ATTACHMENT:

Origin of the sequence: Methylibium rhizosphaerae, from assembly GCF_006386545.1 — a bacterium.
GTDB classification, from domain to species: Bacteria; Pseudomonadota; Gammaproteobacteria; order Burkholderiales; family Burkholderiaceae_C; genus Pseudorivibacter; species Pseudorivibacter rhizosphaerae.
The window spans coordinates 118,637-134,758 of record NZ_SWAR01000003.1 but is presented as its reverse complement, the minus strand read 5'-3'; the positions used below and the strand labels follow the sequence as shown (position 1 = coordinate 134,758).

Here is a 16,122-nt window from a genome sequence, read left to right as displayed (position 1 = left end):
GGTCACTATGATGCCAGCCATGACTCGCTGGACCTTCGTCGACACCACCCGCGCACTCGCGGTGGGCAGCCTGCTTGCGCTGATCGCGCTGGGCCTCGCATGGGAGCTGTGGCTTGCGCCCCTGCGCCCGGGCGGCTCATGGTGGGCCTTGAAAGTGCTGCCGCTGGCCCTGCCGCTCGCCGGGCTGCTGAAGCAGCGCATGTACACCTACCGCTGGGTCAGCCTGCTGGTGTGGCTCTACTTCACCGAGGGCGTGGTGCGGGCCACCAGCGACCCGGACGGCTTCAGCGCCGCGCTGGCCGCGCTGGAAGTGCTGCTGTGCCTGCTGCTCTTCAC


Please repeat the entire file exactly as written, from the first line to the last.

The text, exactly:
Origin of the sequence: Methylibium rhizosphaerae, from assembly GCF_006386545.1 — a bacterium.
GTDB classification, from domain to species: Bacteria; Pseudomonadota; Gammaproteobacteria; order Burkholderiales; family Burkholderiaceae_C; genus Pseudorivibacter; species Pseudorivibacter rhizosphaerae.
The window spans coordinates 118,637-134,758 of record NZ_SWAR01000003.1 but is presented as its reverse complement, the minus strand read 5'-3'; the positions used below and the strand labels follow the sequence as shown (position 1 = coordinate 134,758).

Here is a 16,122-nt window from a genome sequence, read left to right as displayed (position 1 = left end):
GGTCACTATGATGCCAGCCATGACTCGCTGGACCTTCGTCGACACCACCCGCGCACTCGCGGTGGGCAGCCTGCTTGCGCTGATCGCGCTGGGCCTCGCATGGGAGCTGTGGCTTGCGCCCCTGCGCCCGGGCGGCTCATGGTGGGCCTTGAAAGTGCTGCCGCTGGCCCTGCCGCTCGCCGGGCTGCTGAAGCAGCGCATGTACACCTACCGCTGGGTCAGCCTGCTGGTGTGGCTCTACTTCACCGAGGGCGTGGTGCGGGCCACCAGCGACCCGGACGGCTTCAGCGCCGCGCTGGCCGCGCTGGAAGTGCTGCTGTGCCTGCTGCTCTTCAC